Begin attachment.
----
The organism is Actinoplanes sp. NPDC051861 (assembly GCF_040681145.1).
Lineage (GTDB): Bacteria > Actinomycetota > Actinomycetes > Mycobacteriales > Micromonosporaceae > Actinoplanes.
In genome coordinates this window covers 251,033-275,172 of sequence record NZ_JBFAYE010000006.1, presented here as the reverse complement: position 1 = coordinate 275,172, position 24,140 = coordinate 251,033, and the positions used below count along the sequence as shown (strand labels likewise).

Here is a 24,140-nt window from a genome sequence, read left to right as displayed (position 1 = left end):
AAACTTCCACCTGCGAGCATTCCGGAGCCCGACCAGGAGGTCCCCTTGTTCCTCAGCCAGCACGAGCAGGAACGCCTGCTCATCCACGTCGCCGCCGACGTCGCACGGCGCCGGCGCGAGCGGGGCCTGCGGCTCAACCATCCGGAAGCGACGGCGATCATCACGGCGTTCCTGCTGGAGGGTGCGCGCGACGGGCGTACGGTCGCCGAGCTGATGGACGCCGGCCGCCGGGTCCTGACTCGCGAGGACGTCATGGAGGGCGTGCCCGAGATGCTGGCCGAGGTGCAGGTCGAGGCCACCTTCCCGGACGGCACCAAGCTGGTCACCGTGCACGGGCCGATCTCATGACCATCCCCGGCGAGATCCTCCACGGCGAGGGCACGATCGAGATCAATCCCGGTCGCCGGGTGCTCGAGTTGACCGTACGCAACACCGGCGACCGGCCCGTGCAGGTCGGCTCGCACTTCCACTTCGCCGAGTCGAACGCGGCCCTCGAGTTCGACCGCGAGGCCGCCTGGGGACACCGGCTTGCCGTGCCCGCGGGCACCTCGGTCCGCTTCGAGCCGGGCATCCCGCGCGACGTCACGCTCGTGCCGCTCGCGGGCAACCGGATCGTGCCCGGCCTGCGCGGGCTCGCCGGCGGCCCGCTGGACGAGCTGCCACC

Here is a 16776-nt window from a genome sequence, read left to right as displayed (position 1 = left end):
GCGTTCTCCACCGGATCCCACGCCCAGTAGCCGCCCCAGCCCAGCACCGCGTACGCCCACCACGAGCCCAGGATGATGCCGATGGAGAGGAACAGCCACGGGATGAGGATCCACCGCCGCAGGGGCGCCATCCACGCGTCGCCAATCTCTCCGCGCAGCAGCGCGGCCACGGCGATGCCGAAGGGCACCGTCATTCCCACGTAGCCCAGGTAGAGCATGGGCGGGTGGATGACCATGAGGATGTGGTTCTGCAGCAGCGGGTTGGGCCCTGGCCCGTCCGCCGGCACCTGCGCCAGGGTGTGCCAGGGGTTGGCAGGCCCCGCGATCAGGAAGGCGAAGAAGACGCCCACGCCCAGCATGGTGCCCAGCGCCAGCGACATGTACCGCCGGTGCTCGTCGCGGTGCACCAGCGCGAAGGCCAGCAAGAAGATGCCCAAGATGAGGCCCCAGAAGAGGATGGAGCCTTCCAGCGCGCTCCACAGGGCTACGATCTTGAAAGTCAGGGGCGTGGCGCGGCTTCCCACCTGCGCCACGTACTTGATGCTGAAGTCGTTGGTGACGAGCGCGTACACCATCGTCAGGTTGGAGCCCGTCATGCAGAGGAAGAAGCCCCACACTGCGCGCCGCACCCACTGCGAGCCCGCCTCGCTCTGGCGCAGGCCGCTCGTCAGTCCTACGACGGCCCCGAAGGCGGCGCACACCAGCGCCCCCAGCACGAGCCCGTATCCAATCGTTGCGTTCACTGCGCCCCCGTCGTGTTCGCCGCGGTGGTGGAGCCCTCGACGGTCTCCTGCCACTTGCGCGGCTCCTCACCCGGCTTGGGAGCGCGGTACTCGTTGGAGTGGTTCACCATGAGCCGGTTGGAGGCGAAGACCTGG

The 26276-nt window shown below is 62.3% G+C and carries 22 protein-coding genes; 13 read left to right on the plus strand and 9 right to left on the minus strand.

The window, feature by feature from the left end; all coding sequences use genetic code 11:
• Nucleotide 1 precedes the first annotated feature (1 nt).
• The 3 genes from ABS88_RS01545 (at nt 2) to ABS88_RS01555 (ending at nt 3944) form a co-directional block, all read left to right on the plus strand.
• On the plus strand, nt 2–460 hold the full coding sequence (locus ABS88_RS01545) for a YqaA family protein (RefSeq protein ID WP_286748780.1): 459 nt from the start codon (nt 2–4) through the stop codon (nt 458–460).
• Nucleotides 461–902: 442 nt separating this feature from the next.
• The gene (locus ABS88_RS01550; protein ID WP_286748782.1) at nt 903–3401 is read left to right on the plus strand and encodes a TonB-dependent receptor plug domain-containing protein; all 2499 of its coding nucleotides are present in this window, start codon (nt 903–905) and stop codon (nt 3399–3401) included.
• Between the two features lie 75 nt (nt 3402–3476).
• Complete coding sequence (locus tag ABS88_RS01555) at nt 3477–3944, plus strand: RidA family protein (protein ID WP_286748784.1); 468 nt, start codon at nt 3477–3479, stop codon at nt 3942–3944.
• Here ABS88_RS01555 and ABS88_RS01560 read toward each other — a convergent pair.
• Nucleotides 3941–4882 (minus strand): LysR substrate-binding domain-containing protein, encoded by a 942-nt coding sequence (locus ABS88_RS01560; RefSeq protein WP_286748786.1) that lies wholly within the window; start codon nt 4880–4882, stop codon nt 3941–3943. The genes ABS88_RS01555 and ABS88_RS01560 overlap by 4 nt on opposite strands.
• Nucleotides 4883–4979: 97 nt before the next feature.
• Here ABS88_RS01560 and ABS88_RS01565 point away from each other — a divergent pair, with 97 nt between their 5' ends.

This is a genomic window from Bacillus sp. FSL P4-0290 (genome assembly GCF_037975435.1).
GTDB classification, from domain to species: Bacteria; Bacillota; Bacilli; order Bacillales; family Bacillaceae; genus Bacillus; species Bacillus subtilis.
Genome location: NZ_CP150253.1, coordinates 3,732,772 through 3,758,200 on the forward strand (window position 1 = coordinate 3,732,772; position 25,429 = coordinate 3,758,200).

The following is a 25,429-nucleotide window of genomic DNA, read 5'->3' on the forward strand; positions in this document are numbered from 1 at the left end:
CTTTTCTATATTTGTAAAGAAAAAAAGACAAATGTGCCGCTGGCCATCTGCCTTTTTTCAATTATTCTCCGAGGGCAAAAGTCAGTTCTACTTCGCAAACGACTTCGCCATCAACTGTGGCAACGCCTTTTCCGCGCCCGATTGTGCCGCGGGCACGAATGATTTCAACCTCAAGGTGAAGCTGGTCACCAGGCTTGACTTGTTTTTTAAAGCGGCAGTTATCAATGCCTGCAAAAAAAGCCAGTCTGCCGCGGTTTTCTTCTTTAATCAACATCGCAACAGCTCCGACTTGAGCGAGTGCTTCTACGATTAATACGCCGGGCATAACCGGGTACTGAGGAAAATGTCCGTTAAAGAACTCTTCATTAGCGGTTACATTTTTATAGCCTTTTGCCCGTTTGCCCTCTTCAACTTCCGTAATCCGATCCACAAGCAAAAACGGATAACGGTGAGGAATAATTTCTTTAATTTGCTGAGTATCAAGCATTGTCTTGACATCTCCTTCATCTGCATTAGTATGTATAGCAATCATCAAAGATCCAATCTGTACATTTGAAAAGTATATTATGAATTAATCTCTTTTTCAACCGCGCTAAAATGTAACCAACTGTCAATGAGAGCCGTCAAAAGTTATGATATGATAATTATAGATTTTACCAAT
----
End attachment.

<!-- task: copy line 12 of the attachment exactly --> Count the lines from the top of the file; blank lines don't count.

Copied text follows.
• On the plus strand, nt 2–460 hold the full coding sequence (locus ABS88_RS01545) for a YqaA family protein (RefSeq protein ID WP_286748780.1): 459 nt from the start codon (nt 2–4) through the stop codon (nt 458–460).